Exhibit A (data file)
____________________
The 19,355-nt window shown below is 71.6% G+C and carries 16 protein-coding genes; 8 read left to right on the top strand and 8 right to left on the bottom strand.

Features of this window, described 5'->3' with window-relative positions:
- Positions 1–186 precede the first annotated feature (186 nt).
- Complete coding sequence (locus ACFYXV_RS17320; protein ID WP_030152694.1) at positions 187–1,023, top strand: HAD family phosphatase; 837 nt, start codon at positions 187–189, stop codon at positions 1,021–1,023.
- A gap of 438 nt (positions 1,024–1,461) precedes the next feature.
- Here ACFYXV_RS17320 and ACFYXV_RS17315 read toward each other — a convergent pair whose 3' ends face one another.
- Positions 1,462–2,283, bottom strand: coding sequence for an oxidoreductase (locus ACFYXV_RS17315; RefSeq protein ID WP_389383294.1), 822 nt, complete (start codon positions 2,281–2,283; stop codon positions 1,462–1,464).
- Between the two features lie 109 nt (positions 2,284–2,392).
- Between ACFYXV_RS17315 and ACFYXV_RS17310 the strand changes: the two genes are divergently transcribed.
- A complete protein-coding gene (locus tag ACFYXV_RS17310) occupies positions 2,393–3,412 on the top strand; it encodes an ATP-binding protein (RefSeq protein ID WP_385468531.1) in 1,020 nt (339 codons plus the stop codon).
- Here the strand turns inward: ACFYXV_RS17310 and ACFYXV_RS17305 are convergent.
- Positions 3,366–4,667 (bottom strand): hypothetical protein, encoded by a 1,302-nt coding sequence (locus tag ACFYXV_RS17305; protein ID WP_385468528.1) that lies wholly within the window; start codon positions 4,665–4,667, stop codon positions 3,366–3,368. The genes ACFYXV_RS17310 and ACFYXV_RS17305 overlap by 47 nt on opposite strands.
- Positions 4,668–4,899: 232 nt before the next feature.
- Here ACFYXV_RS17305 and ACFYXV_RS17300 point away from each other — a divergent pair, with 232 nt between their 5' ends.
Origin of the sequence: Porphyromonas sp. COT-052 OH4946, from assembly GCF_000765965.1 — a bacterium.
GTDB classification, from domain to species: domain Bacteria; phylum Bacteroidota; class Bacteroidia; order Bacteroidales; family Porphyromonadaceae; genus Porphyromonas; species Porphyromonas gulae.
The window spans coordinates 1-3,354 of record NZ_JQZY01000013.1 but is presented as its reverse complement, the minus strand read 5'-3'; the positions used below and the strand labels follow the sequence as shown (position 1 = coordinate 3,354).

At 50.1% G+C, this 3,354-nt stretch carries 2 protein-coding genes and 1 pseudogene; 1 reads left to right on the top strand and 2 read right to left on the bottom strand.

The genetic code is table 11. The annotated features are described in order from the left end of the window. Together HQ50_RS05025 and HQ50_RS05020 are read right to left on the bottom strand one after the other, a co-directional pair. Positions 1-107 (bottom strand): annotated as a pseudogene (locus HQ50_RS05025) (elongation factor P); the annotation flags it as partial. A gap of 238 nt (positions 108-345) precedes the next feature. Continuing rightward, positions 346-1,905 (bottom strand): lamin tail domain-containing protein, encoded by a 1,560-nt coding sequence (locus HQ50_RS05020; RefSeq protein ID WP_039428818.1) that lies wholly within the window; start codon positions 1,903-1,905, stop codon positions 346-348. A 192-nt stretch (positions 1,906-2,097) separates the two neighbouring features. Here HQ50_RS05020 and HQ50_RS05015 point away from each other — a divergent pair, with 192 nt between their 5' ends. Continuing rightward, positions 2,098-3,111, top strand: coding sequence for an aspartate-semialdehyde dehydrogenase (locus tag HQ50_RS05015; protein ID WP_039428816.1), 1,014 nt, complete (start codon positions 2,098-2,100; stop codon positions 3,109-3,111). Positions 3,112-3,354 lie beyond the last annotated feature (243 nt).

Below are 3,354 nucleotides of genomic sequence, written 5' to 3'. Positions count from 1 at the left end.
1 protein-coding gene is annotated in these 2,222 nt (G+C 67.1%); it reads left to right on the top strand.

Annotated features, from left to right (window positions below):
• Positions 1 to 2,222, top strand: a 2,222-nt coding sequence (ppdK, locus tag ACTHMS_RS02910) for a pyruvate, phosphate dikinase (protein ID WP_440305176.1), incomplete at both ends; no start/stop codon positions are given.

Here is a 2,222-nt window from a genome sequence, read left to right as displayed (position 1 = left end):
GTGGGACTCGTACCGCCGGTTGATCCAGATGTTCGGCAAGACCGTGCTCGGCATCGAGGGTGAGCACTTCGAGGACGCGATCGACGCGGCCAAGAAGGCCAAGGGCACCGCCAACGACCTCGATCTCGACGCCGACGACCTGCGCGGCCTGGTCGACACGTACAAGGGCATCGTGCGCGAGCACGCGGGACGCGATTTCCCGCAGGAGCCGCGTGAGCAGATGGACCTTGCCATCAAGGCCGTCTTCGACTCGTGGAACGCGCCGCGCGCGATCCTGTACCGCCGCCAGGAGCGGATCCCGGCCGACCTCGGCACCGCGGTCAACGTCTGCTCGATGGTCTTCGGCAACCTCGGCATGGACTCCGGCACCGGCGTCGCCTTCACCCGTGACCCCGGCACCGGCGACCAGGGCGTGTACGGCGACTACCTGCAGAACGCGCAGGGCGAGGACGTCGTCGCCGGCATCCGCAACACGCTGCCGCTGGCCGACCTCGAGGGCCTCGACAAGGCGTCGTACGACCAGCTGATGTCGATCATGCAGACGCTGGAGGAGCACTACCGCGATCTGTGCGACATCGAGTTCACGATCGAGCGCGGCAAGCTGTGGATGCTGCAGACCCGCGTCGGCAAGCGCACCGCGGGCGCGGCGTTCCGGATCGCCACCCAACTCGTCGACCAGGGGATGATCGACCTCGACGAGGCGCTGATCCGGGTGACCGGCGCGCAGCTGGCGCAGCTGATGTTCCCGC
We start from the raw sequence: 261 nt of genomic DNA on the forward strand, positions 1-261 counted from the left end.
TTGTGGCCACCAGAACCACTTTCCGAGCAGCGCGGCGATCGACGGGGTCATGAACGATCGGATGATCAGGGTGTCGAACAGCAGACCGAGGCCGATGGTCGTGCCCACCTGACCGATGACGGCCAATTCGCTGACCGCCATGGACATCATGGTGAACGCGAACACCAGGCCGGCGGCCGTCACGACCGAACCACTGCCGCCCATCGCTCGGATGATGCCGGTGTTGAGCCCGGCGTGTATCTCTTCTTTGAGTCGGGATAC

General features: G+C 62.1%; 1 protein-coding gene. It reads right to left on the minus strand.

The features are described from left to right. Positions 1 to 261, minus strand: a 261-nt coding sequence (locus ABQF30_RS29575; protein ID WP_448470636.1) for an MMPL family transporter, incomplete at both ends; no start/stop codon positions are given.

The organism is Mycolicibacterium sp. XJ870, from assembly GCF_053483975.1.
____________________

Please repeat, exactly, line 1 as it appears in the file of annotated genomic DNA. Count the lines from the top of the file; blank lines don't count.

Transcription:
The 19,355-nt window shown below is 71.6% G+C and carries 16 protein-coding genes; 8 read left to right on the top strand and 8 right to left on the bottom strand.